(Just for the sake of full disclosure...ATLiens by Outkast is my favorite Hip-Hop album ever. ATLiens, along with their next album Aquemini, I believe are the best pieces of art that Hip-Hop has to offer. I have spent nearly 20 years arguing with people online and in person about Outkast and ATLiens' standing in Hip-Hop. We can argue about that later. This post will mainly be about ATLiens' effect on me.) 


96 gon be that year...
— Antwon Patton


ATLiens changed my life. Released on August 27th, 1996, I did not know on that particular morning, that my life would be altered. I didn't know when I unwrapped the cassette and placed it into my walkman that my outlook on life, music and myself would change. A 16 year old boy, struggling with identity and confidence would be hurled 200mph into a whirlwind of freedom and self expression. 

I underwent a metamorphosis from, a nameless, faceless teen, spending countless amounts of money, time and energy trying to fit in, and buy the newest shoes, and hottest name brand clothes, to a literal outcast. I would come to school and see 3 different people wearing the same Ralph Lauren Polo shirt that I spent my entire check on, and wearing the same Grant Hill shoes and it was then that I discovered that I was just like everybody else...what I had tried so hard to be...and realized that I didn't WANT to be at all.

Outkast's debut album Southernplayalisticadillacmuzik came out of left field to take Hip-Hop by storm. And when you were expecting more cadillac music to bounce to, ATLiens, came from outer space. Everything from the music, to the album art (which included a 24-page comic strip), to the disc art (the glorious naked woman which was the Outkast signature), to the videos...all stand collectively as an artistic and creative cohesive vision. At 16 years old I had never heard anything like "13th Floor/Growing Old". I had never heard music so organic and so gritty. So mysterious and hypnotizing. It spoke to my soul. It said think different, think free...and express yourself freely. With this as my soundtrack I had the courage to be different. Be me. And no longer was I just a nameless, faceless random student among 2,000 others in my school. I soon became the "different one". For better or for worse, nothing was the same after ATLiens came...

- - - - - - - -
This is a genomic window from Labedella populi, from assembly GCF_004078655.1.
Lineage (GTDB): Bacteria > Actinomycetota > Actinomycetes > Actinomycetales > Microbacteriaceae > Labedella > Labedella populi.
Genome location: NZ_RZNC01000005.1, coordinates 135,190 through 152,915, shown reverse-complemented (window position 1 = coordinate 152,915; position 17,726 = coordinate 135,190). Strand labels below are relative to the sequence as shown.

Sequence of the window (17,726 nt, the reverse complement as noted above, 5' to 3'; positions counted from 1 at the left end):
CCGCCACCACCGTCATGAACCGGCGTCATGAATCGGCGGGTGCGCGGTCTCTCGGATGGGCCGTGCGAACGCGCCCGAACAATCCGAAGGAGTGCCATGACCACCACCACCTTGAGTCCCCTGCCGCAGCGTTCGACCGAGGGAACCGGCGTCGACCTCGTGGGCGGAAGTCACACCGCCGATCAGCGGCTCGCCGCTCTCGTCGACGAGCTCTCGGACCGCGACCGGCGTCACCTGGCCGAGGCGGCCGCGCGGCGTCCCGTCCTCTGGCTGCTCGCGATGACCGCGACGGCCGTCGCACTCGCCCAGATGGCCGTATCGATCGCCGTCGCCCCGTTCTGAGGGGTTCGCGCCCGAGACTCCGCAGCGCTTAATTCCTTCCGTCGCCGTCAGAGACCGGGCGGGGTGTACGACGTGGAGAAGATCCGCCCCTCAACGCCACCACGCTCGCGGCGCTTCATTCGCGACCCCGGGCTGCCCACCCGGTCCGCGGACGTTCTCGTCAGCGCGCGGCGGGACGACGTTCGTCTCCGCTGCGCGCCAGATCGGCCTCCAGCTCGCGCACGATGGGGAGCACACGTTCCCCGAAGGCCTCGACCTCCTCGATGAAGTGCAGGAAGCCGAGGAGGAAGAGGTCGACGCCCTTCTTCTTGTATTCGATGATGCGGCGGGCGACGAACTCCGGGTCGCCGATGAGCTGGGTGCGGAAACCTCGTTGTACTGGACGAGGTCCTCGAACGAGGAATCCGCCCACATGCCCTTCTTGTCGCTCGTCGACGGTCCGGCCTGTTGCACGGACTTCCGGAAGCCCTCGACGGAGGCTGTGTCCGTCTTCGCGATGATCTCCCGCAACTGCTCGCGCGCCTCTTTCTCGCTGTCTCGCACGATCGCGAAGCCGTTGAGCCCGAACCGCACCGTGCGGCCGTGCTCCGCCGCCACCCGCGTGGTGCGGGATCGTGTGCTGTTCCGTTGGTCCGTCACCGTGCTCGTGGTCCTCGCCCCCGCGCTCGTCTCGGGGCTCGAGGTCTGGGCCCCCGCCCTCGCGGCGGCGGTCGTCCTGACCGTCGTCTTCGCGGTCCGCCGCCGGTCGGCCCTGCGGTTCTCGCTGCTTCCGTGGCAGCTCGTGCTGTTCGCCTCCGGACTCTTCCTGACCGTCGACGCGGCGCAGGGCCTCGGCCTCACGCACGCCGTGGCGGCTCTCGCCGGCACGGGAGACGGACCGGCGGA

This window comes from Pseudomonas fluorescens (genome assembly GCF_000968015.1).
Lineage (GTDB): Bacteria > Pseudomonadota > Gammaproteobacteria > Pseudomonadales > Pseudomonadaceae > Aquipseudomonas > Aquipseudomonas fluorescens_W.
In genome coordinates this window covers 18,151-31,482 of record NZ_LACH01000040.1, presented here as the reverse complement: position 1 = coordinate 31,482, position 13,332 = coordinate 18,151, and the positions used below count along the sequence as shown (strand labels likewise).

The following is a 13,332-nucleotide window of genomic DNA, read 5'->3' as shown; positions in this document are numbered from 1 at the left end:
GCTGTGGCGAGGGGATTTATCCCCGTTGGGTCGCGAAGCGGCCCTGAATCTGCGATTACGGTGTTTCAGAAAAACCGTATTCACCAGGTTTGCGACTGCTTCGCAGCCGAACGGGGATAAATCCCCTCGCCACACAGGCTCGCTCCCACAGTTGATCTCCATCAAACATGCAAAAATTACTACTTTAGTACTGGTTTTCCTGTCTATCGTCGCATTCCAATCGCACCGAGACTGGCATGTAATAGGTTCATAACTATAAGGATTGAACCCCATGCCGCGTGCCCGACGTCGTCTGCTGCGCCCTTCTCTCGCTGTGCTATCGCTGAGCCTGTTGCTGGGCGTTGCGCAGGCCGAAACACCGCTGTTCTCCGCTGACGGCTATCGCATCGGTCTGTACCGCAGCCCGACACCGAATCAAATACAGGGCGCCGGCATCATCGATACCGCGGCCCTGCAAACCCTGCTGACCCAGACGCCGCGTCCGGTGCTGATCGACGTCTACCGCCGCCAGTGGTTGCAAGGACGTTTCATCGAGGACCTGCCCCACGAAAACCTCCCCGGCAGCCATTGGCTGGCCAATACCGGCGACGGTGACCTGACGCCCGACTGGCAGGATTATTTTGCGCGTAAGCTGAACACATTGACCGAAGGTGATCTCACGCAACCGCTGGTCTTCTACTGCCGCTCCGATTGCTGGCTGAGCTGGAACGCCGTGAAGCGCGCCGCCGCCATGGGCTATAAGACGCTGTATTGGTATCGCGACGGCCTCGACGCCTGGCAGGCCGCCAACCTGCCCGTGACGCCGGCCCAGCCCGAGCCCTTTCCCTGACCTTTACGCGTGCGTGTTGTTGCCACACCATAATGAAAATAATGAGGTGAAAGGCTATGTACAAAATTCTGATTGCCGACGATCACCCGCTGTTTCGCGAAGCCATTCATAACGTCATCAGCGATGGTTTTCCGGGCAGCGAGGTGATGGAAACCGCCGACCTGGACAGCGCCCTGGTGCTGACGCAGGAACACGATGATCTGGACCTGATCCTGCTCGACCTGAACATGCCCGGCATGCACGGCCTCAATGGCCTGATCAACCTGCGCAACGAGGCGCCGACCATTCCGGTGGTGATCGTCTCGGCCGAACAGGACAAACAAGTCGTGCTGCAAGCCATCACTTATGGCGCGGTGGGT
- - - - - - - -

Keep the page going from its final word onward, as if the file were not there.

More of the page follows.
To this day, I've never smoked anything or taken any illegal drug and this verse is in large part why...

Softly, as if I played piano in the dark
Found a way to channel my anger now to embark
The world’s a stage and everybody’s got to play their part
God works in mysterious ways so when he starts
The job of speaking through us we be so sincere with this here
No drugs or alcohol so I can get the signal clear as day
Put my Glock away I got a stronger weapon
That never runs out of ammunition so I’m ready for war okay
— Andre Benjamin

Many music lovers have "that one album" that changed their thoughts, passions, self-esteem, interests, style of dress, etc. I've heard Lauryn Hill's The Miseducation of Lauryn Hill brought up many times. Wu-Tang Clan, Public Enemy, A Tribe Called Quest. 

For me...that "one album" was made by 2 Dope Boys in a Cadillac...

What was yours?